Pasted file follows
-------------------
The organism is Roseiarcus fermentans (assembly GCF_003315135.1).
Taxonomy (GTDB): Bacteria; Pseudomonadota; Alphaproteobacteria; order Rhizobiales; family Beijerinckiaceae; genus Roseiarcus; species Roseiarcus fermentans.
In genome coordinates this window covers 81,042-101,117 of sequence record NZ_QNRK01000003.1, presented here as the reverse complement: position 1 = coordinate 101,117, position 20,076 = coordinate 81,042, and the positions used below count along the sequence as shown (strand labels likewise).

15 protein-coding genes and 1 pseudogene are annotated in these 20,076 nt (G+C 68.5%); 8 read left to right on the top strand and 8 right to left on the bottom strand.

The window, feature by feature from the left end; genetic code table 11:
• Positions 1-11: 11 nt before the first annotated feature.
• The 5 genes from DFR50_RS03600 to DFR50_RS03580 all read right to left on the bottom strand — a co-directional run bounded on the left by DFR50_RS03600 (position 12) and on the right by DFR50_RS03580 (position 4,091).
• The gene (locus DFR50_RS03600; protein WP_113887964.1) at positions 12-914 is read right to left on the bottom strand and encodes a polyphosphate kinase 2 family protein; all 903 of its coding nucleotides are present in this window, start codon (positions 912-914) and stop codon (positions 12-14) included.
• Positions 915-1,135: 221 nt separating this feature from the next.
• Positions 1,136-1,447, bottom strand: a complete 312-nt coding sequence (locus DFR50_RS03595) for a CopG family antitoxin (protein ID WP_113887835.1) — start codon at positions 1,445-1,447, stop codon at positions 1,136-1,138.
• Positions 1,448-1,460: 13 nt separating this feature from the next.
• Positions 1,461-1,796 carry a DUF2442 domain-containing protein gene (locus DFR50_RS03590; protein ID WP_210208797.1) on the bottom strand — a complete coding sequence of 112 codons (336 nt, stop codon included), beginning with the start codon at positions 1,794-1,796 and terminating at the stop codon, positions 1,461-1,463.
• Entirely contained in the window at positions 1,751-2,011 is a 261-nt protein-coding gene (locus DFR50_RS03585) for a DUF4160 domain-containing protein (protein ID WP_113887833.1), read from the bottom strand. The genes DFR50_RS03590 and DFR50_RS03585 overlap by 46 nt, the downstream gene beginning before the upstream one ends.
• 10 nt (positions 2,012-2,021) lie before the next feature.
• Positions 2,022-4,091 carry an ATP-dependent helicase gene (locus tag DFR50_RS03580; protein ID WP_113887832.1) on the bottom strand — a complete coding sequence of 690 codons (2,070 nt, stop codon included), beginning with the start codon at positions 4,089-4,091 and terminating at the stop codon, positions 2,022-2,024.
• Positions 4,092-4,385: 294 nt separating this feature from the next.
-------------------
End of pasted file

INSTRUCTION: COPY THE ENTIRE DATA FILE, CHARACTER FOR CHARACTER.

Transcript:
The organism is Roseiarcus fermentans (assembly GCF_003315135.1).
Taxonomy (GTDB): Bacteria; Pseudomonadota; Alphaproteobacteria; order Rhizobiales; family Beijerinckiaceae; genus Roseiarcus; species Roseiarcus fermentans.
In genome coordinates this window covers 81,042-101,117 of sequence record NZ_QNRK01000003.1, presented here as the reverse complement: position 1 = coordinate 101,117, position 20,076 = coordinate 81,042, and the positions used below count along the sequence as shown (strand labels likewise).

15 protein-coding genes and 1 pseudogene are annotated in these 20,076 nt (G+C 68.5%); 8 read left to right on the top strand and 8 right to left on the bottom strand.

The window, feature by feature from the left end; genetic code table 11:
• Positions 1-11: 11 nt before the first annotated feature.
• The 5 genes from DFR50_RS03600 to DFR50_RS03580 all read right to left on the bottom strand — a co-directional run bounded on the left by DFR50_RS03600 (position 12) and on the right by DFR50_RS03580 (position 4,091).
• The gene (locus DFR50_RS03600; protein WP_113887964.1) at positions 12-914 is read right to left on the bottom strand and encodes a polyphosphate kinase 2 family protein; all 903 of its coding nucleotides are present in this window, start codon (positions 912-914) and stop codon (positions 12-14) included.
• Positions 915-1,135: 221 nt separating this feature from the next.
• Positions 1,136-1,447, bottom strand: a complete 312-nt coding sequence (locus DFR50_RS03595) for a CopG family antitoxin (protein ID WP_113887835.1) — start codon at positions 1,445-1,447, stop codon at positions 1,136-1,138.
• Positions 1,448-1,460: 13 nt separating this feature from the next.
• Positions 1,461-1,796 carry a DUF2442 domain-containing protein gene (locus DFR50_RS03590; protein ID WP_210208797.1) on the bottom strand — a complete coding sequence of 112 codons (336 nt, stop codon included), beginning with the start codon at positions 1,794-1,796 and terminating at the stop codon, positions 1,461-1,463.
• Entirely contained in the window at positions 1,751-2,011 is a 261-nt protein-coding gene (locus DFR50_RS03585) for a DUF4160 domain-containing protein (protein ID WP_113887833.1), read from the bottom strand. The genes DFR50_RS03590 and DFR50_RS03585 overlap by 46 nt, the downstream gene beginning before the upstream one ends.
• 10 nt (positions 2,012-2,021) lie before the next feature.
• Positions 2,022-4,091 carry an ATP-dependent helicase gene (locus tag DFR50_RS03580; protein ID WP_113887832.1) on the bottom strand — a complete coding sequence of 690 codons (2,070 nt, stop codon included), beginning with the start codon at positions 4,089-4,091 and terminating at the stop codon, positions 2,022-2,024.
• Positions 4,092-4,385: 294 nt separating this feature from the next.